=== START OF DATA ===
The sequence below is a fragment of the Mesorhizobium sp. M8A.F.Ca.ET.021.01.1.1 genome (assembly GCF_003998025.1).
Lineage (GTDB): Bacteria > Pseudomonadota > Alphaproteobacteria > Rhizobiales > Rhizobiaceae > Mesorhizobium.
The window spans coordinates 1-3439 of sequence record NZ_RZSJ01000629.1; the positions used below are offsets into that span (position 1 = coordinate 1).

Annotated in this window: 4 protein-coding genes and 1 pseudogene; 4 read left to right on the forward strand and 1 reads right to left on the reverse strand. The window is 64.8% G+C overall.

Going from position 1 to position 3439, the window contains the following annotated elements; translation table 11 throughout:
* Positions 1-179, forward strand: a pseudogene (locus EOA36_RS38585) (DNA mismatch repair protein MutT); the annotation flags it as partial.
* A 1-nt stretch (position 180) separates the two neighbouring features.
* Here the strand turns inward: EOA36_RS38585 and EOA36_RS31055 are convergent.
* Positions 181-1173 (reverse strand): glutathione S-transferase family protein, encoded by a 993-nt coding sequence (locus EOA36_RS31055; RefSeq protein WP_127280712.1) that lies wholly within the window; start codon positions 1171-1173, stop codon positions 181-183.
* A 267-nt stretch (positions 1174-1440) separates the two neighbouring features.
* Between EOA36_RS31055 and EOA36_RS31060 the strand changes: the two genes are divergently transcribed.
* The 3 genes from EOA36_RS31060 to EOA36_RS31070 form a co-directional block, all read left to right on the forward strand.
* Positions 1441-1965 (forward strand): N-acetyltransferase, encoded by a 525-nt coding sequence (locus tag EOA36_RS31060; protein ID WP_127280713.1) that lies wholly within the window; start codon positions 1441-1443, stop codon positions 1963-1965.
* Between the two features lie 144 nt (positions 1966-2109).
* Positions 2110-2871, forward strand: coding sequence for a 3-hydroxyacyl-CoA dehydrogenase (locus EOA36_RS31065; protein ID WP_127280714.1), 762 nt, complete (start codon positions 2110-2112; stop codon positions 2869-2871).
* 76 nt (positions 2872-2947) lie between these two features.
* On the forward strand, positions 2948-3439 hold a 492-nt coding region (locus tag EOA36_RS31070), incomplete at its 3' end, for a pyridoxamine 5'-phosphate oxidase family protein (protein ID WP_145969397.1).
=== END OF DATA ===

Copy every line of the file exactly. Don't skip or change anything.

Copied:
The sequence below is a fragment of the Mesorhizobium sp. M8A.F.Ca.ET.021.01.1.1 genome (assembly GCF_003998025.1).
Lineage (GTDB): Bacteria > Pseudomonadota > Alphaproteobacteria > Rhizobiales > Rhizobiaceae > Mesorhizobium.
The window spans coordinates 1-3439 of sequence record NZ_RZSJ01000629.1; the positions used below are offsets into that span (position 1 = coordinate 1).

Annotated in this window: 4 protein-coding genes and 1 pseudogene; 4 read left to right on the forward strand and 1 reads right to left on the reverse strand. The window is 64.8% G+C overall.

Going from position 1 to position 3439, the window contains the following annotated elements; translation table 11 throughout:
* Positions 1-179, forward strand: a pseudogene (locus EOA36_RS38585) (DNA mismatch repair protein MutT); the annotation flags it as partial.
* A 1-nt stretch (position 180) separates the two neighbouring features.
* Here the strand turns inward: EOA36_RS38585 and EOA36_RS31055 are convergent.
* Positions 181-1173 (reverse strand): glutathione S-transferase family protein, encoded by a 993-nt coding sequence (locus EOA36_RS31055; RefSeq protein WP_127280712.1) that lies wholly within the window; start codon positions 1171-1173, stop codon positions 181-183.
* A 267-nt stretch (positions 1174-1440) separates the two neighbouring features.
* Between EOA36_RS31055 and EOA36_RS31060 the strand changes: the two genes are divergently transcribed.
* The 3 genes from EOA36_RS31060 to EOA36_RS31070 form a co-directional block, all read left to right on the forward strand.
* Positions 1441-1965 (forward strand): N-acetyltransferase, encoded by a 525-nt coding sequence (locus tag EOA36_RS31060; protein ID WP_127280713.1) that lies wholly within the window; start codon positions 1441-1443, stop codon positions 1963-1965.
* Between the two features lie 144 nt (positions 1966-2109).
* Positions 2110-2871, forward strand: coding sequence for a 3-hydroxyacyl-CoA dehydrogenase (locus EOA36_RS31065; protein ID WP_127280714.1), 762 nt, complete (start codon positions 2110-2112; stop codon positions 2869-2871).
* 76 nt (positions 2872-2947) lie between these two features.
* On the forward strand, positions 2948-3439 hold a 492-nt coding region (locus tag EOA36_RS31070), incomplete at its 3' end, for a pyridoxamine 5'-phosphate oxidase family protein (protein ID WP_145969397.1).